An independent NASA-Boeing review team has completed its investigation into serious issues that arose during a test of Boeing’s Starliner spacecraft late last year. Boeing has now been given no less than 80 recommendations to put into practice, in what is an alarming display of the problems at the aerospace company.
The 80 recommendations include the 61 presented to Boeing this past March following the first phase of the investigation, according to a NASA press release. Boeing is already working through some of these recommendations and is targeting a second uncrewed test of its CST-100 Starliner system later this year, though an exact date has not been specified.
At a press conference today, NASA officials said the agency’s relationship with Boeing remains untarnished and that the company will not play second fiddle to other partners, namely SpaceX.
“I cannot imagine a situation in which SpaceX is the only commercial provider,” said Steve Stich, program manager of NASA’s Commercial Crew Program (CCP), during the conference.
Today’s announcement has to do with a botched test from late last year in which an uncrewed Boeing CST-100 Starliner failed to reach its intended orbit. On December 20, 2019, the spacecraft experienced a software automation glitch as it entered space, resulting in an “off nominal” orbital insertion. This caused Starliner to burn excess fuel, making it impossible for it to rendezvous with the International Space Station.
It was a big disappointment for NASA but especially for Boeing—one of two private space companies currently participating in NASA’s CCP, an ongoing initiative to restore America’s ability to launch astronauts from U.S. soil.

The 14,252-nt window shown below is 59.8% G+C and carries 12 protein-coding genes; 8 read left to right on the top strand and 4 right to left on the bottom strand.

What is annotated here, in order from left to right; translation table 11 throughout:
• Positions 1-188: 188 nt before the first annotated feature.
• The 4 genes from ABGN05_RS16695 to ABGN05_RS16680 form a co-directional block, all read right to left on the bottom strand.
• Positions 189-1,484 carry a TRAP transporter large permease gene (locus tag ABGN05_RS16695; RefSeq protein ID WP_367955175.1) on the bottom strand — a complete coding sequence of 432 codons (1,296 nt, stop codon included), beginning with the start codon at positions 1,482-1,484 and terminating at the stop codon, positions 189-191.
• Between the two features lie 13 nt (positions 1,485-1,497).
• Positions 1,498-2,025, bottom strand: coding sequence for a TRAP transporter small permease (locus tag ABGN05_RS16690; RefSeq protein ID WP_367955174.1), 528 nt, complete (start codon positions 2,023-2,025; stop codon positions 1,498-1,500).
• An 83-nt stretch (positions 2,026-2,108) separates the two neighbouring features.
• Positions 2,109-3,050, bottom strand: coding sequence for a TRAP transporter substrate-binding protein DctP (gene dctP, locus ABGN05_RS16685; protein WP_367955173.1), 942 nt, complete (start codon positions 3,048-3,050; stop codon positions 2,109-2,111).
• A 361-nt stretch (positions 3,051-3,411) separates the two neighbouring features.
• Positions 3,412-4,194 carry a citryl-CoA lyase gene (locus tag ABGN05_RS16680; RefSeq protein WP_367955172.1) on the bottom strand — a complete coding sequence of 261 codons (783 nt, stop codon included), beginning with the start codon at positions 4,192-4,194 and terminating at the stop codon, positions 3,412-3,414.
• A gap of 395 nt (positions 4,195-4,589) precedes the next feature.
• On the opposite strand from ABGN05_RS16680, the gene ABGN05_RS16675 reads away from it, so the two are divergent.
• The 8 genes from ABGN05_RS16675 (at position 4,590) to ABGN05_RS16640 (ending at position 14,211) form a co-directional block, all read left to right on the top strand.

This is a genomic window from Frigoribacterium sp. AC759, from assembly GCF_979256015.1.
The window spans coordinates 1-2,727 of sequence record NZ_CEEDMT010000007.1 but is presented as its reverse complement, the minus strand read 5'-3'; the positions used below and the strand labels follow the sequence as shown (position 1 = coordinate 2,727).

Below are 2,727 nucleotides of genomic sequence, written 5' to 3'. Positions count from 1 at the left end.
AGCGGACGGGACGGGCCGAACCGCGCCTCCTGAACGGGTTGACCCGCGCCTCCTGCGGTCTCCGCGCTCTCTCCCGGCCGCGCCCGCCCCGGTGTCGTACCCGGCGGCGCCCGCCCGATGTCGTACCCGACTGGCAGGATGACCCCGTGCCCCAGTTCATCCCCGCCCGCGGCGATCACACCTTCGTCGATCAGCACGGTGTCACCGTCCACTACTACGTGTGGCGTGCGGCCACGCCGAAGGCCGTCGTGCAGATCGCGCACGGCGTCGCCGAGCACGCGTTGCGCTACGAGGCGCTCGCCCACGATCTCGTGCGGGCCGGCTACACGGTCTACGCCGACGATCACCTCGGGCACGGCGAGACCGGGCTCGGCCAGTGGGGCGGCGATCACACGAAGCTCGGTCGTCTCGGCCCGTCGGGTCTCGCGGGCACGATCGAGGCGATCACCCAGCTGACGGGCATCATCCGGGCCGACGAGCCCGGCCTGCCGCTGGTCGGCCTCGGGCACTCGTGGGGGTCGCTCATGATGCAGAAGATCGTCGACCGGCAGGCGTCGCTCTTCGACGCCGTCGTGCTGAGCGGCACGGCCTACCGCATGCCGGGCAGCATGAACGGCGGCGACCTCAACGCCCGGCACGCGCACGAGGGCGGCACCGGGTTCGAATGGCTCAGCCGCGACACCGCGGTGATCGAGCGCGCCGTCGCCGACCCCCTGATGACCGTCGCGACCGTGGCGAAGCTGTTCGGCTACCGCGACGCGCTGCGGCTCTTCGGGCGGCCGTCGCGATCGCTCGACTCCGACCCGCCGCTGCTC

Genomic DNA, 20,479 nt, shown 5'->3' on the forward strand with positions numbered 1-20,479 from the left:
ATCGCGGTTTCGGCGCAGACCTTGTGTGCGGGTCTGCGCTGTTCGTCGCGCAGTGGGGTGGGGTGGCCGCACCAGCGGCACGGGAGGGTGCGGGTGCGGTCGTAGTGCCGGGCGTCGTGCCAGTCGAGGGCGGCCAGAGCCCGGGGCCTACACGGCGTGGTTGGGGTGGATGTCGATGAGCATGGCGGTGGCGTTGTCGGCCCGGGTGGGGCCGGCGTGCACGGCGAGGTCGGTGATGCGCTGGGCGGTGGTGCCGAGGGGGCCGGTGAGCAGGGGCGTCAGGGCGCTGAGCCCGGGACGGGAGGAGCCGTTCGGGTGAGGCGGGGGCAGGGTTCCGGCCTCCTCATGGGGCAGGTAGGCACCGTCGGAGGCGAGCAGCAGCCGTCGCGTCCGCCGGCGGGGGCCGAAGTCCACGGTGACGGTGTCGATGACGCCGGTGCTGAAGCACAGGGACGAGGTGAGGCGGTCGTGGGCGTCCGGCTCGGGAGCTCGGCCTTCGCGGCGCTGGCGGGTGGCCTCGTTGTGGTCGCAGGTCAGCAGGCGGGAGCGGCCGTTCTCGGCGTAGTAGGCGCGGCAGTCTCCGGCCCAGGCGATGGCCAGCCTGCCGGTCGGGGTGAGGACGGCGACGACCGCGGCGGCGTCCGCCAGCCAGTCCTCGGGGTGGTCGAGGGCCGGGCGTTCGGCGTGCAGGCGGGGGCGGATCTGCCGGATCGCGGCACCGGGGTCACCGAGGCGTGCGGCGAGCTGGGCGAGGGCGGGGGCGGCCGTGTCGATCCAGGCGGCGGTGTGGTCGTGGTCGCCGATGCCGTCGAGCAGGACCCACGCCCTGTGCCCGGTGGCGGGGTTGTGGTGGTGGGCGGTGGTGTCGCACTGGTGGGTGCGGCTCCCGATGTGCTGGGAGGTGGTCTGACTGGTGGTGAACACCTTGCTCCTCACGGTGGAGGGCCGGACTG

The less-than-perfect Starliner mission was considered a setback for Boeing in December, but in hindsight it’s even worse, given recent events; on May 30, SpaceX—the other CCP participant—successfully delivered NASA astronauts Robert Behnken and Douglas Hurley to the ISS.
Soon after the failed orbital insertion, NASA and Boeing blamed a Mission Elapsed Timer (MET) glitch, in which clocks on the spacecraft and Atlas V rocket were out of synch. Starliner’s computers thought it was somewhere it was not, so it triggered a fuel burn.
In March, the joint NASA-Boeing Independent Review team presented its preliminary findings, revealing more problems with the mission. In addition to the MET problem, the investigation uncovered yet another coding error, one having to do with a problematic and potentially unsafe service module separation sequence from the rocket. There was also an unexpected loss of space-to-ground communications during the test.
Obviously, this is why we test: to uncover potential problems. But compared to the smooth sailing of the crewed SpaceX Demo-2 mission in May, this was a royal mess. That said, NASA officials tried to cast it all in a positive light.
“We learned that there’s the potential for these pretty pervasive software issues that we thought would’ve been caught,” said Kathy Lueders, head of NASA’s Human Exploration and Operations mission directorate, during today’s press conference. “This is a really huge learning opportunity for us to look at our other processes with a new lens...and catch the errors at the right time.”